After surviving the excitement of the attempted coup, it was a relief to head for England for a spot of R&R. Short-lived of course, as we’ve had such a procession of engagements with friends and family that I’m tempted to ask Her Maj if she can lend me her social secretary.
Our friend Babs has been staying with us over the last few days, which has been an excuse for a few treats. She doesn’t have a happy relationship with wheat, so I snaffled some Doves Farm gluten-free flour when I saw it in the supermarket last week and set out to discover whether it really was interchangeable with ordinary flour – so far, so good.
My first gluten-free foray was to make fruit and nut biscotti – they were honestly better than the ones I have always made with regular flour, though I forgot to photograph them and they are now all eaten, so you’ll have to take my word for it. However, I will definitely make them again and share the recipe with you, as they literally take minutes to make, though they do need a slightly longer bake than the ones made with normal wheat flour.
Next up was to test the flour on my courgette and lemon cake, as I had a couple of courgettes threatening to turn up their toes in the salad drawer. It worked like a dream – delicious squidgy centre, topped with a crunchy top and finished with lemon frosting. I sent the remains of the cake back to Sussex with Babs when she left this morning – I really don’t need any more extra calories this week or my bottom will be the size of the Isle of Wight.
I’ve been making this cake for decades, though it was originally intended to be made as a double layer cake, sandwiched with the frosting. In my ongoing quest to be slightly less greedy when it comes to treats, I now just make one layer and top it with the frosting – I assure you it is just the right size for elevenses or that mid-afternoon slump. If you are feeling decadent or you’re having a party, by all means just double the quantities and make two layers. But don’t blame me if your bottom grows…
Obviously, if you are not avoiding wheat, you can just make this with regular flour. The texture will be slightly different, but it will be entirely delicious. Please note that with the gluten-free flour, the mixture does curdle when you add the lemon juice, but this did not affect the texture of the cake once it was baked.
Gluten-free courgette and lemon tea cake with lemon frosting
Cuts into 12 slices
You will need a Victoria sandwich tin, base-lined and greased
For the cake:
1 medium courgette (mine was 120g)
125g softened margarine or butter (I used Flora dairy-free)
125g light brown or Demerara sugar (I used a mix of dark brown and white – cupboard was bare)
2 eggs, separated
100g plain flour (I used Doves Farm gluten-free)
1 teaspoon baking powder (the Dr Oetker brand is gluten free)
40g ground almonds (or polenta if you are avoiding nuts)
Finely grated zest and juice of 1 lemon
For the frosting:
100g icing sugar
1 rounded tablespoon very soft butter or margarine
Finely grated zest of a lemon plus the juice of half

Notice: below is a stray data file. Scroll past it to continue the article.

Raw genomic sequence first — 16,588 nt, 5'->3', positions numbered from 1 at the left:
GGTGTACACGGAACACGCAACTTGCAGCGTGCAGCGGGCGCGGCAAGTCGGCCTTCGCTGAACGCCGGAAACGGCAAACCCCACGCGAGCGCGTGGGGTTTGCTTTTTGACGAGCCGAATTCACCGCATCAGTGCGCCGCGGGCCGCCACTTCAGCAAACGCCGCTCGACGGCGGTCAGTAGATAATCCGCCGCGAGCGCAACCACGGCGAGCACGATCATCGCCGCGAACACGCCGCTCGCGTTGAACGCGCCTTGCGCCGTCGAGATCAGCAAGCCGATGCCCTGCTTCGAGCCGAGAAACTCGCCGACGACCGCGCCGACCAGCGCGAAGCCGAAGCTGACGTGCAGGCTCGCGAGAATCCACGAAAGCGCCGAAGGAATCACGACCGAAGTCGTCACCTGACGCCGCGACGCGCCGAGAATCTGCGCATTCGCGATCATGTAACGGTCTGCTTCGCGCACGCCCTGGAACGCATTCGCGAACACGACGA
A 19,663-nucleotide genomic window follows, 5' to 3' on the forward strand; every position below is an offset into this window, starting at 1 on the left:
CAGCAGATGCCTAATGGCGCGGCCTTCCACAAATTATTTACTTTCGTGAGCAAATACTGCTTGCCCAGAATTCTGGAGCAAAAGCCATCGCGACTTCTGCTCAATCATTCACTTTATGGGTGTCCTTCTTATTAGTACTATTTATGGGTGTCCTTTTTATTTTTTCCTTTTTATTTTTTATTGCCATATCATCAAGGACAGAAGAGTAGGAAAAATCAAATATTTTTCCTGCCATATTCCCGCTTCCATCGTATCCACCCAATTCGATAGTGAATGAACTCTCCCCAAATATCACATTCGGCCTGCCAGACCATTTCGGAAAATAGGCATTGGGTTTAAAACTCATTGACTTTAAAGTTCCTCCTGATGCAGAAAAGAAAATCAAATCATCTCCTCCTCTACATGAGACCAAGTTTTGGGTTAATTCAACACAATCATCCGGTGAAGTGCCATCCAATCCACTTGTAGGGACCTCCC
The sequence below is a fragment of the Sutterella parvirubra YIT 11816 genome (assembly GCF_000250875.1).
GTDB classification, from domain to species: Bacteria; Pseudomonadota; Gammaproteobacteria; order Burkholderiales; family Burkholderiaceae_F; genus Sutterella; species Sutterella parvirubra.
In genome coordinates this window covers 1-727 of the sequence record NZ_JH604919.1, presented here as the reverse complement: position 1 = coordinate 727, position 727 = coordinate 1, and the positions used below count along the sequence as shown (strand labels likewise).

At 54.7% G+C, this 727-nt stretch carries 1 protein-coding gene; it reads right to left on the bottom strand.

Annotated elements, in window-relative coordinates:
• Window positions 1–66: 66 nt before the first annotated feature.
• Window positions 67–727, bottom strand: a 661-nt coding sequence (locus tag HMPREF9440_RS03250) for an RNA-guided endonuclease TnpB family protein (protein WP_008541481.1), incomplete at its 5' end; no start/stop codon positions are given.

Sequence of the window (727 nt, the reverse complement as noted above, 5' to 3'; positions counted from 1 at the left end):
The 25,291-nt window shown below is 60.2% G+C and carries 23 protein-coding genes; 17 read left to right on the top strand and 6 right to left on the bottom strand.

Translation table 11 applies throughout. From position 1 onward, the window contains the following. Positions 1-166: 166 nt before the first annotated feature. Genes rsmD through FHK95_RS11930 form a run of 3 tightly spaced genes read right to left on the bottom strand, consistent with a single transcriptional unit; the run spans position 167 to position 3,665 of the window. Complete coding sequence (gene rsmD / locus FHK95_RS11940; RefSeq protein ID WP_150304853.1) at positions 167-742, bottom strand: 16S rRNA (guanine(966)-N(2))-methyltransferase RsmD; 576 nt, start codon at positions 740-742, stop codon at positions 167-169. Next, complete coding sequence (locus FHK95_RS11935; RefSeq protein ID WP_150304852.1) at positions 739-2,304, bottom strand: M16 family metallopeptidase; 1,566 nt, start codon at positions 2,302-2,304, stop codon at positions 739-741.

A few chopped walnuts or pistachios (optional)
Pre-heat the oven to 185C.
Put the egg whites in a small mixing bowl and whisk until they are white and stiff (an electric whisk makes this job much easier – make sure the whisk and bowl are very clean with no traces of grease or detergent). When the whites are sufficiently whisked, you should be able to turn the bowl upside down without them falling out.
Grate the courgettes on a fine grater (don’t peel).
Put the sugar and butter or margarine in a large mixing bowl and beat until light and fluffy – this is also far easier with an electric whisk.
Add the yolks and beat again until smooth.
Add the grated courgettes, the zest and juice of the lemon and the ground almonds, and fold into the mixture.
Sift the flour and baking powder into the mixture and fold in very gently until all the flour has been mixed in. Add a heaped tablespoon of the stiff egg whites and mix in gently, then add the rest of the whites and fold in with a rubber spatula or metal spoon until just combined, trying not to knock out the air.
Put the mixture into the prepared tin and bake for 50 to 60 minutes. The cake will only rise just to the top of the tin – there’s no gluten, so don’t expect miracles. However, this does mean the cake has a particularly lovely fudgy texture, so it’s not a hardship. The cake should be a dark golden brown, firm to the touch and should be just slightly pulling away from the edges of the tin.
Turn the cake onto a wire tray and leave to cool completely before spreading with the frosting. A few chopped walnuts or pistachios sprinkled over the frosting would also be a good addition.
For the frosting, put all the ingredients into a mixing bowl and beat until combined – a table fork is the easiest tool for this job. If the mix seems too dry, add a few drops of milk or cream and beat again – you want the mixture to be thick but easily spreadable. If it seems too soft or runny, add a little more icing sugar until you have the consistency you want.